Just past the Mall of the Emirates and that series of flyovers, the skyline is transformed into open skies and a spread of low-rise properties on either side of the highway--largely villas on the left and auto showrooms and other commercial establishments on the right. One might presume they had left behind the heart of Dubai, only to be mesmerized again, when after a few kilometers they begin to approach the latest addition to the skyline.

What comes into view to the right are Business Bay and the Burj Dubai Downtown districts. Like Dubai Marina and Jumeirah Lake Towers, Business Bay will be a water-themed high-rise tower development. At present a dozen or so towers have begun to rise, to eventually reach 100 or more. The tallest among them, the Rose tower, is presently the tallest structure in the UAE, and rising. The Burj Dubai Downtown features as its centerpiece the presently 60-floor Burj Dubai tower, eventually to reach around 160 floors to become the world's tallest building.

As the Burj Dubai rises, a multitude of other towers rise along with it, some already completed and others at various stages of construction. History rising are the words on billboards which greet frustrated commuters as traffic begins to thicken. The agony of being stuck in traffic begins to recede as one gazes out upon the rising forms and starts to fantacize about living or working in one of those towers. Suddenly, traffic starts to move again and the commuter is abruptly awakend from his dream.

Touch Down

We are just about to land at the base of what was once the outer reaches of the city of Dubai. That was seemingly long ago when the pace of life was slower and one of the commoner modes of transport was by water taxi across and along the bustling Creek of the now quaint Deira and Bur Dubai districts. New Dubai, used to mean this stretch along the Sheikh Zayed Road that brings us to the end of our approach.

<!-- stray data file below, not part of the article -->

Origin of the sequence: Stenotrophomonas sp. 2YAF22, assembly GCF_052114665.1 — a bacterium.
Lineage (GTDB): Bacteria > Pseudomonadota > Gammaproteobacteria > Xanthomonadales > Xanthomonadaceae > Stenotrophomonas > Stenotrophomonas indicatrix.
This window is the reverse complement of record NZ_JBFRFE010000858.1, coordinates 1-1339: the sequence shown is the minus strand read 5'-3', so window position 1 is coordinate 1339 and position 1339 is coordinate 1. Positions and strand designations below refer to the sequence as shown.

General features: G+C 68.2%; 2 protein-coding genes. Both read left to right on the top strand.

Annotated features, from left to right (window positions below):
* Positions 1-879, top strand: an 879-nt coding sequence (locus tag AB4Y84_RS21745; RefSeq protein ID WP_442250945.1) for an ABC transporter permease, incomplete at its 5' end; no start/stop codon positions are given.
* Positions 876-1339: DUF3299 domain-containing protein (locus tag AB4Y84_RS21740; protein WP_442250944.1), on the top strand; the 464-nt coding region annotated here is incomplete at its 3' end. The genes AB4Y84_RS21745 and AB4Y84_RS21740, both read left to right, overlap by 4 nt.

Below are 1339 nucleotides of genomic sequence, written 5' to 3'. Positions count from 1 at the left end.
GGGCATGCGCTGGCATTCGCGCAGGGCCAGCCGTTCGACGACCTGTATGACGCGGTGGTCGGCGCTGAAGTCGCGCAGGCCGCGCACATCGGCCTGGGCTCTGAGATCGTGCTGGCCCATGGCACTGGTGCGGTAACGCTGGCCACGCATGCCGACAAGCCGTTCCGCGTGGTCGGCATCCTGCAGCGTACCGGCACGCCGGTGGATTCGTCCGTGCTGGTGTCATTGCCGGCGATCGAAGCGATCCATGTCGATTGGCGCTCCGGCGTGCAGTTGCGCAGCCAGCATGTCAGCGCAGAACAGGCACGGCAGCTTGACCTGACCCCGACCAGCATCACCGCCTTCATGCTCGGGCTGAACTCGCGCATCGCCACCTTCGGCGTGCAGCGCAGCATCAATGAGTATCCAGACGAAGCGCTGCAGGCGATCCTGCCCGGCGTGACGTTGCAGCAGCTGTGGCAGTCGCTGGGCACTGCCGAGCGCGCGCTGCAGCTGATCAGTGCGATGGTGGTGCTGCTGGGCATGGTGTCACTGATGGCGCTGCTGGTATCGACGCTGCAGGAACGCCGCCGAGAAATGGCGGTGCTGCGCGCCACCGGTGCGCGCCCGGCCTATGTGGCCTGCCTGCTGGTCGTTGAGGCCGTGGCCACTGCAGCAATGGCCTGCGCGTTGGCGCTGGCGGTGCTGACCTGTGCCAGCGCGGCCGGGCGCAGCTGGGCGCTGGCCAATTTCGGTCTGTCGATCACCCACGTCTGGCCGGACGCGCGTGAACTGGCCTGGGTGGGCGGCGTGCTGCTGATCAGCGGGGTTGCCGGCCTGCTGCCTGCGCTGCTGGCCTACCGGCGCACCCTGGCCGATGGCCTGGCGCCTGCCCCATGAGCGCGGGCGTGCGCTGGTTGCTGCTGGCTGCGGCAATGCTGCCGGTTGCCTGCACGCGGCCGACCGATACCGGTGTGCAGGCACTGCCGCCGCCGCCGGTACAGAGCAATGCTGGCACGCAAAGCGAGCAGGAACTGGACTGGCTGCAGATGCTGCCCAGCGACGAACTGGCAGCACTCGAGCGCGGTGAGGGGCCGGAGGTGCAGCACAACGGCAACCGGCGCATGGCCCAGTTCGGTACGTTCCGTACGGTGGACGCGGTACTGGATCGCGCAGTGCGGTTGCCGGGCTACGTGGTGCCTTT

Before we unfasten our seat belts, however, we need to navigate one more stretch of highrise fantasy. It is the strip of other-worldly towers, dominated by the still spectacular Emirates Towers completed in 1999. Alongside this final stretch of runway are two rows of gleaming towers that were the first hallmarks of a hyper-modern Dubai.

Each tower makes an ambitious statement of what Dubai represents or aspires to: The Shangra-la Hotel tower combines elements of the classic (circa 1920's era) skyscraper and contemporary design. The Fairmont Hotel tower design takes on the color and glitz of a Las Vegas casino palace. The Chelsea tower makes its mark with a partially embedded spire, in the style of a sun dial. The Tower blends Renaissance cathedral style architecture into modern form.

It is at the foot of the Dubai World Trade Center tower that we reach the end of a journey into Dubai ala the future, once heralded by this lone, now diminutive tower, when it was erected back in 1979.

Unfasten Your Seatbelts

Touchdown... we have landed. The dazzled Abu Dhabi traveller has once again made his or her way into this beguiling city. Time will be spent doing whatever it is that Abu Dhabians like to do in Dubai--shop, enjoy the night life, take care of business, enjoy the beach a water park or ski slope, or like I do half the time, just admire its modern wonders.

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Tower photos courtesy FunOnTheNet.in

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1 comment:

blogrosh said...

Wow - that was some landing - loved it, thank you for the wonderful trip : )